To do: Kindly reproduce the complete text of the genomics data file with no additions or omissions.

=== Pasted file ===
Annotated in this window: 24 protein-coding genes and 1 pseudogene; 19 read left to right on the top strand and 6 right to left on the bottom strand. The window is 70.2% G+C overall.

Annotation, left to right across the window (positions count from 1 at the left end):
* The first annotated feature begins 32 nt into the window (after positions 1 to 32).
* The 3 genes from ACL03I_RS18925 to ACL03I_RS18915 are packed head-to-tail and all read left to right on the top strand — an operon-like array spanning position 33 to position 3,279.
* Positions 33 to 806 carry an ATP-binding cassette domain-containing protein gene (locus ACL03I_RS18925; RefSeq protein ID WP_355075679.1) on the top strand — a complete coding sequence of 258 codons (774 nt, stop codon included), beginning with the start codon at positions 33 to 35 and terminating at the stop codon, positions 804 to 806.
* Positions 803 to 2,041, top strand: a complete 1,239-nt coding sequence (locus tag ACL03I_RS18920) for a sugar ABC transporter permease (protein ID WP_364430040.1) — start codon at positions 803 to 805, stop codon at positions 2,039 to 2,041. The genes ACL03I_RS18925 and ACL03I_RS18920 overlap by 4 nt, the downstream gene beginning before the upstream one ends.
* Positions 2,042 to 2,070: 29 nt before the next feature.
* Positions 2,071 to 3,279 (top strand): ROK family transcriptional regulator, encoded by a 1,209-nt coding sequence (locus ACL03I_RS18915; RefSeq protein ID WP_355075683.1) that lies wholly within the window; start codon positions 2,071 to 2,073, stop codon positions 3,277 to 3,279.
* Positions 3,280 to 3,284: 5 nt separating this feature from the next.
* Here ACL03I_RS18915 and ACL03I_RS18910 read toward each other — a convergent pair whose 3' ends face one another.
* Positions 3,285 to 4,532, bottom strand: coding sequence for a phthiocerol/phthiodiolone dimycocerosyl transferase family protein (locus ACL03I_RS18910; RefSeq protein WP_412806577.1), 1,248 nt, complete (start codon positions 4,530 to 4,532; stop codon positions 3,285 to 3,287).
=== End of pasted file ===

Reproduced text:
Annotated in this window: 24 protein-coding genes and 1 pseudogene; 19 read left to right on the top strand and 6 right to left on the bottom strand. The window is 70.2% G+C overall.

Annotation, left to right across the window (positions count from 1 at the left end):
* The first annotated feature begins 32 nt into the window (after positions 1 to 32).
* The 3 genes from ACL03I_RS18925 to ACL03I_RS18915 are packed head-to-tail and all read left to right on the top strand — an operon-like array spanning position 33 to position 3,279.
* Positions 33 to 806 carry an ATP-binding cassette domain-containing protein gene (locus ACL03I_RS18925; RefSeq protein ID WP_355075679.1) on the top strand — a complete coding sequence of 258 codons (774 nt, stop codon included), beginning with the start codon at positions 33 to 35 and terminating at the stop codon, positions 804 to 806.
* Positions 803 to 2,041, top strand: a complete 1,239-nt coding sequence (locus tag ACL03I_RS18920) for a sugar ABC transporter permease (protein ID WP_364430040.1) — start codon at positions 803 to 805, stop codon at positions 2,039 to 2,041. The genes ACL03I_RS18925 and ACL03I_RS18920 overlap by 4 nt, the downstream gene beginning before the upstream one ends.
* Positions 2,042 to 2,070: 29 nt before the next feature.
* Positions 2,071 to 3,279 (top strand): ROK family transcriptional regulator, encoded by a 1,209-nt coding sequence (locus ACL03I_RS18915; RefSeq protein ID WP_355075683.1) that lies wholly within the window; start codon positions 2,071 to 2,073, stop codon positions 3,277 to 3,279.
* Positions 3,280 to 3,284: 5 nt separating this feature from the next.
* Here ACL03I_RS18915 and ACL03I_RS18910 read toward each other — a convergent pair whose 3' ends face one another.
* Positions 3,285 to 4,532, bottom strand: coding sequence for a phthiocerol/phthiodiolone dimycocerosyl transferase family protein (locus ACL03I_RS18910; RefSeq protein WP_412806577.1), 1,248 nt, complete (start codon positions 4,530 to 4,532; stop codon positions 3,285 to 3,287).